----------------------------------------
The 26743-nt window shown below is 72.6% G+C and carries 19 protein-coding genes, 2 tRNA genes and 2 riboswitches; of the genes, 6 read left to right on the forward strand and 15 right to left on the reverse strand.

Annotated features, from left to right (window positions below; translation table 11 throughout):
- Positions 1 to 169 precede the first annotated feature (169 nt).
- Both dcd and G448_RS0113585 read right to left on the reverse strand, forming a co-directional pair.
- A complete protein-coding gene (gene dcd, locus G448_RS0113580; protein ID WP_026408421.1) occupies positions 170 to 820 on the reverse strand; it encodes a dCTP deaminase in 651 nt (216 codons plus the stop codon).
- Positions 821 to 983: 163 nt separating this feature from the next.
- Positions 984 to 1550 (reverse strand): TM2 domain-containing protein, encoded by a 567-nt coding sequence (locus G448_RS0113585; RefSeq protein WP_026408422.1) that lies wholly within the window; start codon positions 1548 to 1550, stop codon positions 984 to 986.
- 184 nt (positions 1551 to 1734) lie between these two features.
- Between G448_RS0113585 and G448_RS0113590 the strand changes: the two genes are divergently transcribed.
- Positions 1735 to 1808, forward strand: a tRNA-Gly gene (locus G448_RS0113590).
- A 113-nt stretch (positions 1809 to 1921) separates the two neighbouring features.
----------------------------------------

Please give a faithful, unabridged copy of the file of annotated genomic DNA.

The 26743-nt window shown below is 72.6% G+C and carries 19 protein-coding genes, 2 tRNA genes and 2 riboswitches; of the genes, 6 read left to right on the forward strand and 15 right to left on the reverse strand.

Annotated features, from left to right (window positions below; translation table 11 throughout):
- Positions 1 to 169 precede the first annotated feature (169 nt).
- Both dcd and G448_RS0113585 read right to left on the reverse strand, forming a co-directional pair.
- A complete protein-coding gene (gene dcd, locus G448_RS0113580; protein ID WP_026408421.1) occupies positions 170 to 820 on the reverse strand; it encodes a dCTP deaminase in 651 nt (216 codons plus the stop codon).
- Positions 821 to 983: 163 nt separating this feature from the next.
- Positions 984 to 1550 (reverse strand): TM2 domain-containing protein, encoded by a 567-nt coding sequence (locus G448_RS0113585; RefSeq protein WP_026408422.1) that lies wholly within the window; start codon positions 1548 to 1550, stop codon positions 984 to 986.
- 184 nt (positions 1551 to 1734) lie between these two features.
- Between G448_RS0113585 and G448_RS0113590 the strand changes: the two genes are divergently transcribed.
- Positions 1735 to 1808, forward strand: a tRNA-Gly gene (locus G448_RS0113590).
- A 113-nt stretch (positions 1809 to 1921) separates the two neighbouring features.